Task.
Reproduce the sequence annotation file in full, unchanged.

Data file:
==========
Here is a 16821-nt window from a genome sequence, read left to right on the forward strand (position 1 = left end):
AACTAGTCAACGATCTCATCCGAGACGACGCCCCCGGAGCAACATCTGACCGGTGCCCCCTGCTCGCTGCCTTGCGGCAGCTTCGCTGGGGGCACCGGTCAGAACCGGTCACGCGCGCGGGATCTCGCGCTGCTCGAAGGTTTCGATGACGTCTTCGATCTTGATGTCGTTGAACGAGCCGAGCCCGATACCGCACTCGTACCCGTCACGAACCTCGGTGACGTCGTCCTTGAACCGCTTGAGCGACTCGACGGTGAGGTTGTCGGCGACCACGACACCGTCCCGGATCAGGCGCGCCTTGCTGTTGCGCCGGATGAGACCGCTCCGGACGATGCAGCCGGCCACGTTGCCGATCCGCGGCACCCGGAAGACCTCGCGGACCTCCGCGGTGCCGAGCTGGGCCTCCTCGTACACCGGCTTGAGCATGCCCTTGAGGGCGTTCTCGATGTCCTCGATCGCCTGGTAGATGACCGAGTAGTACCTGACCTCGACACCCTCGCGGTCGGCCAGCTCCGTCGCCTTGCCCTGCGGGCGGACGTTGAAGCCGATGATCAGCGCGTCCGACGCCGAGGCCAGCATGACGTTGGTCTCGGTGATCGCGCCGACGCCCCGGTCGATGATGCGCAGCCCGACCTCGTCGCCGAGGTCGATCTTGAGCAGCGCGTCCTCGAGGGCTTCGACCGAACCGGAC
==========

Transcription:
Here is a 16821-nt window from a genome sequence, read left to right on the forward strand (position 1 = left end):
AACTAGTCAACGATCTCATCCGAGACGACGCCCCCGGAGCAACATCTGACCGGTGCCCCCTGCTCGCTGCCTTGCGGCAGCTTCGCTGGGGGCACCGGTCAGAACCGGTCACGCGCGCGGGATCTCGCGCTGCTCGAAGGTTTCGATGACGTCTTCGATCTTGATGTCGTTGAACGAGCCGAGCCCGATACCGCACTCGTACCCGTCACGAACCTCGGTGACGTCGTCCTTGAACCGCTTGAGCGACTCGACGGTGAGGTTGTCGGCGACCACGACACCGTCCCGGATCAGGCGCGCCTTGCTGTTGCGCCGGATGAGACCGCTCCGGACGATGCAGCCGGCCACGTTGCCGATCCGCGGCACCCGGAAGACCTCGCGGACCTCCGCGGTGCCGAGCTGGGCCTCCTCGTACACCGGCTTGAGCATGCCCTTGAGGGCGTTCTCGATGTCCTCGATCGCCTGGTAGATGACCGAGTAGTACCTGACCTCGACACCCTCGCGGTCGGCCAGCTCCGTCGCCTTGCCCTGCGGGCGGACGTTGAAGCCGATGATCAGCGCGTCCGACGCCGAGGCCAGCATGACGTTGGTCTCGGTGATCGCGCCGACGCCCCGGTCGATGATGCGCAGCCCGACCTCGTCGCCGAGGTCGATCTTGAGCAGCGCGTCCTCGAGGGCTTCGACCGAACCGGAC